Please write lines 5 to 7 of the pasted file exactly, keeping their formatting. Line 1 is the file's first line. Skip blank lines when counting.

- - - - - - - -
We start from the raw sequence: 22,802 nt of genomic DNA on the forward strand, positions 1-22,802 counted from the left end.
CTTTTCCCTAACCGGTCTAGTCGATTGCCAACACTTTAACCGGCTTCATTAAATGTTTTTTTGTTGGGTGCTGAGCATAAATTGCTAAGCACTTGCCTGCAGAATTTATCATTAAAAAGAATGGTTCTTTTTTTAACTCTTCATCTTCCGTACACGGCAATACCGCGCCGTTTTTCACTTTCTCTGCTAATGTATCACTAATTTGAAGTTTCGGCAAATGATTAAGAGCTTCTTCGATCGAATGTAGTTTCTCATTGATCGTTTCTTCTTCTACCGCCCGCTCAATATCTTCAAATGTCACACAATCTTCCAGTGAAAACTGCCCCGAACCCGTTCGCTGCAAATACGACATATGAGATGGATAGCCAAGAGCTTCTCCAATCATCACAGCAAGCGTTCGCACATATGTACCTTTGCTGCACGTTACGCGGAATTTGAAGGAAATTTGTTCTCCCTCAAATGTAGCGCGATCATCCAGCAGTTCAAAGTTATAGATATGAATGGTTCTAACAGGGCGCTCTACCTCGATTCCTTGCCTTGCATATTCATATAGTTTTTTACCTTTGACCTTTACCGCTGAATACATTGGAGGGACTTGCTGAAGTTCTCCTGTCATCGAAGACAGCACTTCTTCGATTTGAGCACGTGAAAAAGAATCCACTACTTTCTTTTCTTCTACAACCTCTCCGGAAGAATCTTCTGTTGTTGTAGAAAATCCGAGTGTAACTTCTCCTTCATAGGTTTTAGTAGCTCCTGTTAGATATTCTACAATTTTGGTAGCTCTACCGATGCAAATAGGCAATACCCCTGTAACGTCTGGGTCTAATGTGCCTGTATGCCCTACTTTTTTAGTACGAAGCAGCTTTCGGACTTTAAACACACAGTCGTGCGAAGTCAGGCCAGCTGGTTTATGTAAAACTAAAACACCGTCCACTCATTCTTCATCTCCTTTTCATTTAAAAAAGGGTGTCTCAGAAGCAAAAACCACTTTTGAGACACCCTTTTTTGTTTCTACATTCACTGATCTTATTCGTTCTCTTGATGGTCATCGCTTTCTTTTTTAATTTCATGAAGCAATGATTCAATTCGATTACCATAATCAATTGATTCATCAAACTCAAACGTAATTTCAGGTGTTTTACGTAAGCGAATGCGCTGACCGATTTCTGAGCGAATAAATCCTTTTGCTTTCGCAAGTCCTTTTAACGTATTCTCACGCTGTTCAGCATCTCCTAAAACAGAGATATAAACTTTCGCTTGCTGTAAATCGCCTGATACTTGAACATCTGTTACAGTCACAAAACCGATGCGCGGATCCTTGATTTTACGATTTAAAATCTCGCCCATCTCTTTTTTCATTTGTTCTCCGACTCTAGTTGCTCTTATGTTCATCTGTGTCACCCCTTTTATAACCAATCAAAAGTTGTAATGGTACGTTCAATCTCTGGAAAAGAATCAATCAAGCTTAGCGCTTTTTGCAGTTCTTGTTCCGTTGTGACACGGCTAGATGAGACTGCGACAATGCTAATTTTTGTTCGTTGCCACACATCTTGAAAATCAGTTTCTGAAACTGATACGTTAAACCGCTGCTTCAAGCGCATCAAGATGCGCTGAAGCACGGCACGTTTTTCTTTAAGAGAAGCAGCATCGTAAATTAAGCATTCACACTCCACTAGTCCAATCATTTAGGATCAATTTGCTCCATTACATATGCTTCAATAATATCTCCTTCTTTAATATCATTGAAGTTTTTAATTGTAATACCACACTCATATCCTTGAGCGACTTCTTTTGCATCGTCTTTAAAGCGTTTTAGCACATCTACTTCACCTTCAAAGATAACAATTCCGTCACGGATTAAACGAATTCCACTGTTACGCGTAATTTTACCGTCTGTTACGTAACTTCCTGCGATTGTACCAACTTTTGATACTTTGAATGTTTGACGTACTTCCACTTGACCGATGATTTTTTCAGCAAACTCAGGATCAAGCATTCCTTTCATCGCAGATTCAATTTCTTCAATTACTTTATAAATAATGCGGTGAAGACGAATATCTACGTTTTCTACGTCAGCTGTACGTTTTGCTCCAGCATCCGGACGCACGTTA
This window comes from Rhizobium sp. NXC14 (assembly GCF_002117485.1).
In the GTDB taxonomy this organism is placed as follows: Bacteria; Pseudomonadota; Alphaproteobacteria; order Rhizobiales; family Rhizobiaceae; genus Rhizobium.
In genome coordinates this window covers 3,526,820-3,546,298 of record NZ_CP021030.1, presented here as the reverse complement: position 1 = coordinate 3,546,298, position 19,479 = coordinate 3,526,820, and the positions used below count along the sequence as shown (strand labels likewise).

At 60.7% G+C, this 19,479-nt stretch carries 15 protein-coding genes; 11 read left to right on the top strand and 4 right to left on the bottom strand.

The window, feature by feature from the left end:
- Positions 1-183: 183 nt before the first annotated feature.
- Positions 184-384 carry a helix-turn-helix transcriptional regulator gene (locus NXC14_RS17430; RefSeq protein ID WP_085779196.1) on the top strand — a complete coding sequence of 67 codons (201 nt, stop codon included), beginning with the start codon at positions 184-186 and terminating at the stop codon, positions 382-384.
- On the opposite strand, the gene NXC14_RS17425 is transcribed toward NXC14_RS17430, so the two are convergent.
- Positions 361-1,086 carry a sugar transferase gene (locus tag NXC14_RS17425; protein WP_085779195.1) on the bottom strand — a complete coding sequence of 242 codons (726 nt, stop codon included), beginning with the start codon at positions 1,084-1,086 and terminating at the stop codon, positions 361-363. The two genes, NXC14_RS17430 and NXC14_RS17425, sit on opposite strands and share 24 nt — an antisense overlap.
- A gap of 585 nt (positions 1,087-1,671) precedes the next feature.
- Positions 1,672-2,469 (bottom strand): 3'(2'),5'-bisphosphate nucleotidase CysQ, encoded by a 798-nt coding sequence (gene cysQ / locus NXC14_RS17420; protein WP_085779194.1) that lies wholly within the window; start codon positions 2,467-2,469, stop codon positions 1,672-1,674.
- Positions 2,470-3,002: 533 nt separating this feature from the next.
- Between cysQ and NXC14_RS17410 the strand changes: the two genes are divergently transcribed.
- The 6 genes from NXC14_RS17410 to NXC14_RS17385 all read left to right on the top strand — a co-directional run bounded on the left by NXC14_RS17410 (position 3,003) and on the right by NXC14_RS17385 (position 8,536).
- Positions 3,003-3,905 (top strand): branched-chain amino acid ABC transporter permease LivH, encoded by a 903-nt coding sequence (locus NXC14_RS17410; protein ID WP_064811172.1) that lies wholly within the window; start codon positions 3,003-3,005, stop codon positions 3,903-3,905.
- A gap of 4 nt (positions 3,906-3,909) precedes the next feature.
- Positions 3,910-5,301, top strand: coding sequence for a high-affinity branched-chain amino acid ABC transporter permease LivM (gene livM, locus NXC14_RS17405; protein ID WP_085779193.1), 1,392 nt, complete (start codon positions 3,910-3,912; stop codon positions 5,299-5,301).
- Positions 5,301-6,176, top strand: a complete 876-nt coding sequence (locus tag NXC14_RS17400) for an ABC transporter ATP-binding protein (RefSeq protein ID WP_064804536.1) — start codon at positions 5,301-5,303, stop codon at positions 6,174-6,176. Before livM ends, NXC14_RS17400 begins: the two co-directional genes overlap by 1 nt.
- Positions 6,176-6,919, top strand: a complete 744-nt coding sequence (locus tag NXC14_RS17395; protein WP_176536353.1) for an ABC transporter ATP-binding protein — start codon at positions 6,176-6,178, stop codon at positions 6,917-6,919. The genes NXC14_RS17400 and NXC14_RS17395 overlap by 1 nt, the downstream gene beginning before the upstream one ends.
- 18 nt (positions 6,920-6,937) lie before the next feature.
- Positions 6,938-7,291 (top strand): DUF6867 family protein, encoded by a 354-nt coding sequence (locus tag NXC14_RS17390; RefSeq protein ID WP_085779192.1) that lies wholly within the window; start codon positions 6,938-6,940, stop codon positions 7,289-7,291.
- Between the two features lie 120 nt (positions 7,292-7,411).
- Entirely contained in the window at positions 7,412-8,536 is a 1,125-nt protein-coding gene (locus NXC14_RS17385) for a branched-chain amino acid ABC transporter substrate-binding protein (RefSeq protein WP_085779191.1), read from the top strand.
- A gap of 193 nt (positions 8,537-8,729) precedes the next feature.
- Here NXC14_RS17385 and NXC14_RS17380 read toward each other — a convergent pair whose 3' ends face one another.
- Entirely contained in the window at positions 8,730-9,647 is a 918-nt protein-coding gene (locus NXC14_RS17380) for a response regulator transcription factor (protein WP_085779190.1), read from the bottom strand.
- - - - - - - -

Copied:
In genome coordinates this window covers 3,526,820-3,546,298 of record NZ_CP021030.1, presented here as the reverse complement: position 1 = coordinate 3,546,298, position 19,479 = coordinate 3,526,820, and the positions used below count along the sequence as shown (strand labels likewise).

At 60.7% G+C, this 19,479-nt stretch carries 15 protein-coding genes; 11 read left to right on the top strand and 4 right to left on the bottom strand.

The window, feature by feature from the left end: